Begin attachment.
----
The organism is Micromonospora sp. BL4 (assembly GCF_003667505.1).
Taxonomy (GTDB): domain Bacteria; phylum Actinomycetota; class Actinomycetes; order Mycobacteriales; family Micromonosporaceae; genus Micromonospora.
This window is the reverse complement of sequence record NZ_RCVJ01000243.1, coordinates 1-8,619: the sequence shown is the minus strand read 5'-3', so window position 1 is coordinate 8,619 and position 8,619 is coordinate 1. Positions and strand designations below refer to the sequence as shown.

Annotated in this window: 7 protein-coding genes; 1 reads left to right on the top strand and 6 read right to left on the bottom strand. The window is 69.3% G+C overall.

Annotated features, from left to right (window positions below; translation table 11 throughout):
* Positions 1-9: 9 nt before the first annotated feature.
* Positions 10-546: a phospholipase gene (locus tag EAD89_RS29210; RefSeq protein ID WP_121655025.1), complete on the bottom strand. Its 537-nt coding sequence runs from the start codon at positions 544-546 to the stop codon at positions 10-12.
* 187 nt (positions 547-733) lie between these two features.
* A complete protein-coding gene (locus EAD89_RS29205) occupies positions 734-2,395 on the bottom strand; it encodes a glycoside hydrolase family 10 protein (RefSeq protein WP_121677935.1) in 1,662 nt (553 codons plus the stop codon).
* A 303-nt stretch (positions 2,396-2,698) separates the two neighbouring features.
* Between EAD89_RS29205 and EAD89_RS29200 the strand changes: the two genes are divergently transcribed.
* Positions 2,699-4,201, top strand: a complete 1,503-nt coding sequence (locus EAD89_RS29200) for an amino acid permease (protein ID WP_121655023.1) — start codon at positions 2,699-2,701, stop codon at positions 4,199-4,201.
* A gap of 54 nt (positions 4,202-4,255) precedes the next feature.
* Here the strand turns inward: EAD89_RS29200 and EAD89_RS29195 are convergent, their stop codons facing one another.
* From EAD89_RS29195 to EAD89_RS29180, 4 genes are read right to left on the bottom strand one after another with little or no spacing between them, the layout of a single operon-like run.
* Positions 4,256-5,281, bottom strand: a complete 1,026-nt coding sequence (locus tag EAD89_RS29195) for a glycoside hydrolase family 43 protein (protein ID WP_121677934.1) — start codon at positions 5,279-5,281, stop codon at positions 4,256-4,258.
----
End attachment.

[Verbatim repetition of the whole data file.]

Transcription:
The organism is Micromonospora sp. BL4 (assembly GCF_003667505.1).
Taxonomy (GTDB): domain Bacteria; phylum Actinomycetota; class Actinomycetes; order Mycobacteriales; family Micromonosporaceae; genus Micromonospora.
This window is the reverse complement of sequence record NZ_RCVJ01000243.1, coordinates 1-8,619: the sequence shown is the minus strand read 5'-3', so window position 1 is coordinate 8,619 and position 8,619 is coordinate 1. Positions and strand designations below refer to the sequence as shown.

Annotated in this window: 7 protein-coding genes; 1 reads left to right on the top strand and 6 read right to left on the bottom strand. The window is 69.3% G+C overall.

Annotated features, from left to right (window positions below; translation table 11 throughout):
* Positions 1-9: 9 nt before the first annotated feature.
* Positions 10-546: a phospholipase gene (locus tag EAD89_RS29210; RefSeq protein ID WP_121655025.1), complete on the bottom strand. Its 537-nt coding sequence runs from the start codon at positions 544-546 to the stop codon at positions 10-12.
* 187 nt (positions 547-733) lie between these two features.
* A complete protein-coding gene (locus EAD89_RS29205) occupies positions 734-2,395 on the bottom strand; it encodes a glycoside hydrolase family 10 protein (RefSeq protein WP_121677935.1) in 1,662 nt (553 codons plus the stop codon).
* A 303-nt stretch (positions 2,396-2,698) separates the two neighbouring features.
* Between EAD89_RS29205 and EAD89_RS29200 the strand changes: the two genes are divergently transcribed.
* Positions 2,699-4,201, top strand: a complete 1,503-nt coding sequence (locus EAD89_RS29200) for an amino acid permease (protein ID WP_121655023.1) — start codon at positions 2,699-2,701, stop codon at positions 4,199-4,201.
* A gap of 54 nt (positions 4,202-4,255) precedes the next feature.
* Here the strand turns inward: EAD89_RS29200 and EAD89_RS29195 are convergent, their stop codons facing one another.
* From EAD89_RS29195 to EAD89_RS29180, 4 genes are read right to left on the bottom strand one after another with little or no spacing between them, the layout of a single operon-like run.
* Positions 4,256-5,281, bottom strand: a complete 1,026-nt coding sequence (locus tag EAD89_RS29195) for a glycoside hydrolase family 43 protein (protein ID WP_121677934.1) — start codon at positions 5,279-5,281, stop codon at positions 4,256-4,258.